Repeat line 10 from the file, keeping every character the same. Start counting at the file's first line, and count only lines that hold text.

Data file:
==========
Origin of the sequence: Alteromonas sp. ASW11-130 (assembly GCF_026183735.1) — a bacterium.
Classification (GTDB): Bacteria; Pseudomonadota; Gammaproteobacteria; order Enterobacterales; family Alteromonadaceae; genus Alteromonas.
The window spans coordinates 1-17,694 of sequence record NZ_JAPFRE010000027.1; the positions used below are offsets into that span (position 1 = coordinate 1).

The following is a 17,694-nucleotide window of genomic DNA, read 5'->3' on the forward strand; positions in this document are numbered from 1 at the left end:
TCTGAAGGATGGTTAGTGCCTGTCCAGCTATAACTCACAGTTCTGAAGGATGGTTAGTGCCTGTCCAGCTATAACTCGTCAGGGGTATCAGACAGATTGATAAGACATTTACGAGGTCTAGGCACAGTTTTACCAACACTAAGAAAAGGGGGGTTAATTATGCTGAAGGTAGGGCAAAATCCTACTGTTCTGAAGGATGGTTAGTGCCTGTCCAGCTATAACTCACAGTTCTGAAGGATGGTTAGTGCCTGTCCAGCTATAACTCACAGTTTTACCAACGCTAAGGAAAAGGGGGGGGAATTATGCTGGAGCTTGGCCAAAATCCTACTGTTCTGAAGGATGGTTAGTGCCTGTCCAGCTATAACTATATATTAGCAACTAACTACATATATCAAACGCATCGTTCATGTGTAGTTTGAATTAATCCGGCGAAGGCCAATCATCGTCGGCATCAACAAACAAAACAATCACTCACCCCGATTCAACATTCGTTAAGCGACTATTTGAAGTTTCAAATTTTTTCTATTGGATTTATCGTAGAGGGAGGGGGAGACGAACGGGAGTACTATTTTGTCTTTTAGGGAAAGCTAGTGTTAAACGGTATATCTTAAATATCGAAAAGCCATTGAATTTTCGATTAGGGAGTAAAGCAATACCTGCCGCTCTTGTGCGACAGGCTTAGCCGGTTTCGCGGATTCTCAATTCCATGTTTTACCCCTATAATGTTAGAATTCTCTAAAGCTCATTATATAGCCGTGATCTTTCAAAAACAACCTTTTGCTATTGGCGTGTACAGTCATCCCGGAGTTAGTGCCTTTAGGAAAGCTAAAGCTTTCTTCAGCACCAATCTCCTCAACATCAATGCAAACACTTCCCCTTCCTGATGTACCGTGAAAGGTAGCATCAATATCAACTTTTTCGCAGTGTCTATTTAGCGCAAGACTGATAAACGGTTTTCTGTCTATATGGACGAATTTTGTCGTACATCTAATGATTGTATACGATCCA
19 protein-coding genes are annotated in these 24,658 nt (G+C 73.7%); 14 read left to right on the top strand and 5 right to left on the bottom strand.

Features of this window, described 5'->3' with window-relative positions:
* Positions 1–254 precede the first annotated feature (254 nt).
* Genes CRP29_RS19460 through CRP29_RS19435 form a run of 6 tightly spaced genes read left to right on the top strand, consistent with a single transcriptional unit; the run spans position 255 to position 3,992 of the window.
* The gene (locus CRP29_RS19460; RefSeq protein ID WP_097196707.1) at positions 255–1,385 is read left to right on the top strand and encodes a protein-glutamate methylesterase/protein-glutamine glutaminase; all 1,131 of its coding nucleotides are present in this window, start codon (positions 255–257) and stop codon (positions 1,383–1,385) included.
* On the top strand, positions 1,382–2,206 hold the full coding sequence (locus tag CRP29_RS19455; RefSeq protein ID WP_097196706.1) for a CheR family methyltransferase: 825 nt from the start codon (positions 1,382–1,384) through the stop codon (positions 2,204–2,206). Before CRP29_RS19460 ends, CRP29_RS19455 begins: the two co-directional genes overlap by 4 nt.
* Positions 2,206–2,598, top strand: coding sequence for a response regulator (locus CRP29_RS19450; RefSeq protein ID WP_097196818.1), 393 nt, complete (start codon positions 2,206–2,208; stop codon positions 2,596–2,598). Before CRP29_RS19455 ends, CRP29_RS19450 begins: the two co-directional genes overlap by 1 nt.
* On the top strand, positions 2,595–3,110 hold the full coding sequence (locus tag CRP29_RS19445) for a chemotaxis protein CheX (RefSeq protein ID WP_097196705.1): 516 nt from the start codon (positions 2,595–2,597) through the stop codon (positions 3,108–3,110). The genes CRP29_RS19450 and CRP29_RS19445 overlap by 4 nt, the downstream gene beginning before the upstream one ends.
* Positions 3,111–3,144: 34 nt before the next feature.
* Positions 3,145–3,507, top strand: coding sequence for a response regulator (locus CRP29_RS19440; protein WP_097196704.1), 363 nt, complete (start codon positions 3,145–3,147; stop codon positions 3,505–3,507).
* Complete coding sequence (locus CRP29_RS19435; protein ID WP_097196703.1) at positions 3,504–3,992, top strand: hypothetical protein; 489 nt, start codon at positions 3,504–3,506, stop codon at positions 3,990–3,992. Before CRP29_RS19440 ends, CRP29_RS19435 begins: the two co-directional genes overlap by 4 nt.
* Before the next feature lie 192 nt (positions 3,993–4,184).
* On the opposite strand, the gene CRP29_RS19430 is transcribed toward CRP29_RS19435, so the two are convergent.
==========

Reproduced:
* The gene (locus CRP29_RS19460; RefSeq protein ID WP_097196707.1) at positions 255–1,385 is read left to right on the top strand and encodes a protein-glutamate methylesterase/protein-glutamine glutaminase; all 1,131 of its coding nucleotides are present in this window, start codon (positions 255–257) and stop codon (positions 1,383–1,385) included.